Any attempt to change the terms and conditions of employment of existing staff to their detriment is bound to carry risk. Should the employees not accept the change then amongst the claims that may be brought are those of breach of contract, unlawful deduction from wages, unfair dismissal (actual or constructive) and a failure to collectively consult (where an institution seeks to achieve the change by termination and offer of re-engagement).
To avoid such risks an institution will try and agree the changes collectively. If that approach is not successful, however, institutions may be tempted to try and agree changes with individual employees. Whilst on the face of it such agreement could reduce the exposure to the claims mentioned above, such an approach could fall foul of an often overlooked provision contained at section 145B of the Trade Union and Labour Relations (Consolidation) Act 1992.
Whilst there has been relatively little case law on the application of section 145B since its introduction, a recent case has provided a timely reminder of the importance of this provision.
This section was introduced in 2004 to bring the UK in line with Article 11 of the European Convention on Human Rights (Freedom of Assembly and Association). The purpose of the amendment to the 1992 Act was prevent the strategy adopted by some employers to offer financial incentives to staff to sign up to terms and conditions of employment which provided that the employer no longer had to collectively consult with the recognised trade union in relation to those terms and conditions.
Whilst institutions would not seek such an approach, the way section 145B is drafted means that its potential coverage is wider than the circumstances it was intended to prevent.
Section 145B states that:
• a worker who is a member of a recognised independent trade union;
• has the right not to have an offer made to him by his employer if acceptance of the offer would have the “prohibited result”; and
• the employer’s sole or main purpose in making the offer is to achieve that result.
The “prohibited result” is that the worker’s terms of employment, or any of those terms, will not (or will no longer) be determined by collective agreement negotiated by or on behalf of the union.
Where there is a breach of section 145B the employer will be ordered to pay each claimant a fixed amount, which is currently £3,830.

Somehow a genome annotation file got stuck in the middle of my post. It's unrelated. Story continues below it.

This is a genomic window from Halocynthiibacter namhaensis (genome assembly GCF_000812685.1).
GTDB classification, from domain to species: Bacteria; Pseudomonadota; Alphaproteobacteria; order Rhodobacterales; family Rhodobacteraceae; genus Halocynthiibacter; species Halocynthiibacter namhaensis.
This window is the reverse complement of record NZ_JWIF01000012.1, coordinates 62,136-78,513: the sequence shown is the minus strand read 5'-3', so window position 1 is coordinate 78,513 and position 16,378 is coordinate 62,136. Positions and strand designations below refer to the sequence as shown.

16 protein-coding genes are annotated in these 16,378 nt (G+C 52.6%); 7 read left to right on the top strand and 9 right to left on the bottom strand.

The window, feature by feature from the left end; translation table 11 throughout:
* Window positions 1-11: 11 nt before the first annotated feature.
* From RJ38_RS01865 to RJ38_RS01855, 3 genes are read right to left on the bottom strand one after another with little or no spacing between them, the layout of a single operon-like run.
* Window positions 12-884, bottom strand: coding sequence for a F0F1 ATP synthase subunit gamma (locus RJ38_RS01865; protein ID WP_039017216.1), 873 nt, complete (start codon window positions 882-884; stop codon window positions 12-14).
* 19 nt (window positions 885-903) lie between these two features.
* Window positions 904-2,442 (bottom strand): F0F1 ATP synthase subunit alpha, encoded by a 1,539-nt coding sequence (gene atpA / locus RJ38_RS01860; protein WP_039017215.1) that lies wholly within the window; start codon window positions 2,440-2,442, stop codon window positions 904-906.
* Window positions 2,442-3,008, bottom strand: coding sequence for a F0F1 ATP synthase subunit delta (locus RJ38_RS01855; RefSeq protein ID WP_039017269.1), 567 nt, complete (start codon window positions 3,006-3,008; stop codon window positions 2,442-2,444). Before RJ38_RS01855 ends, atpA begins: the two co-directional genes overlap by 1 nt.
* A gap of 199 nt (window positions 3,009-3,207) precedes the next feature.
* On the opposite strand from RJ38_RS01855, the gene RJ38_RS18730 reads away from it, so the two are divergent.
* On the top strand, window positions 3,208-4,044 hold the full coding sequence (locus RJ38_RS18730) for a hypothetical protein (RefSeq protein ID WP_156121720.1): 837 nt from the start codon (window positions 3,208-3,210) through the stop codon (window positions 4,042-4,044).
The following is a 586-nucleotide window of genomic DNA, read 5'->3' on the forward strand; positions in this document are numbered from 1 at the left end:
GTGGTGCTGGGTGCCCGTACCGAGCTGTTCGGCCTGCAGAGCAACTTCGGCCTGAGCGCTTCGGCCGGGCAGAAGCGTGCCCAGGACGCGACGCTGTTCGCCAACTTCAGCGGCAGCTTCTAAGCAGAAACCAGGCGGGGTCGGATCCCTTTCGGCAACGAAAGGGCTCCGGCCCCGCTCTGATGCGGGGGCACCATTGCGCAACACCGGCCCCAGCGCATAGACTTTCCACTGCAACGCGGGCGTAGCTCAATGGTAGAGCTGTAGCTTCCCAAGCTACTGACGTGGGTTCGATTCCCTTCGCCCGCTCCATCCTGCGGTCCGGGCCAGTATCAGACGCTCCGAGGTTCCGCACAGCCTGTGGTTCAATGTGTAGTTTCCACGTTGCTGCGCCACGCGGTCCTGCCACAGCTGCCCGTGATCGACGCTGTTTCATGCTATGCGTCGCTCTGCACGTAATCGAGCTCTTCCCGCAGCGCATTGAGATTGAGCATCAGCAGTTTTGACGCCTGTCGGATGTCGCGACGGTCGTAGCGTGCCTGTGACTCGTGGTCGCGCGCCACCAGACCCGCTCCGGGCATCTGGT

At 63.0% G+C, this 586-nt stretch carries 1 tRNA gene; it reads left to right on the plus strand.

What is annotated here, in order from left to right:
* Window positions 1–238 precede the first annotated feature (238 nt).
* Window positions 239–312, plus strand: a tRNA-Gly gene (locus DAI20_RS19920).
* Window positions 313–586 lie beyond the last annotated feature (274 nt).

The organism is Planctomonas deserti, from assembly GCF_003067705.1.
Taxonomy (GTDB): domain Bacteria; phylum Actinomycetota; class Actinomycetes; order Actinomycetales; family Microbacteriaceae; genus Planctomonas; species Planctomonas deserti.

How has section 145B been applied in practice?
In the case of Wyer v Pembrokeshire County Council, the Council had been trying for a number of years to implement a new pay and grading structure following a job evaluation exercise. Terms and conditions relating to pay and grading were subject to collective bargaining and collective negotiations had taken place with the trade unions without agreement being reached. Following the failure of these negotiations the Council decided to try and implement its new structure by obtaining the individual consent of employees.
The Council wrote to individual employees stating that it was under an obligation to implement the new pay and grading structure in order to deliver its commitment on equal pay and following its failure to agree the changes with the trade unions it was seeking to reach agreement with staff directly. Employees were invited to confirm their acceptance of the new pay and grading structure and sign an acceptance form and return that to the Council by the specified date. Approximately 50 employees brought claims alleging that the offer which had been made to them was in breach of Section 145B.
The employment tribunal concluded that there had indeed been an offer, the acceptance of which would result in one or more of the terms of the employees contracts no longer being subject to collective agreement (the “prohibited result”). The tribunal concluded, however, that the sole or main purpose of the offer was not to avoid collective bargaining in relation to pay and grading but instead was to implement a new pay and grading structure to minimise equal pay risks.
In another case, however, of Whittaker v Buckinghamshire County Council the claims were successful. In this case the Council carried out a review of its pay framework and wished to introduce performance related pay. There were a series of meetings with the recognised trade unions who did not agree to the proposed changes. As a result letters were sent by the Council to its employees giving them an opportunity to opt into the performance related pay scheme for which they would receive a one off payment of £750.
A claim was brought by one of the members of staff (who was a trade union representative) and this was successful. The tribunal concluded that, in this case, the sole or main purpose was to achieve the “prohibited result" as acceptance of the offer would mean that the worker concerned would cease to have their contractual position determined by a collective agreement negotiated by or on behalf of the trade union. Whilst the tribunal accepted that an ulterior purpose was to improve efficiency and introduce salary progression, the main purpose was to move away from collective bargaining.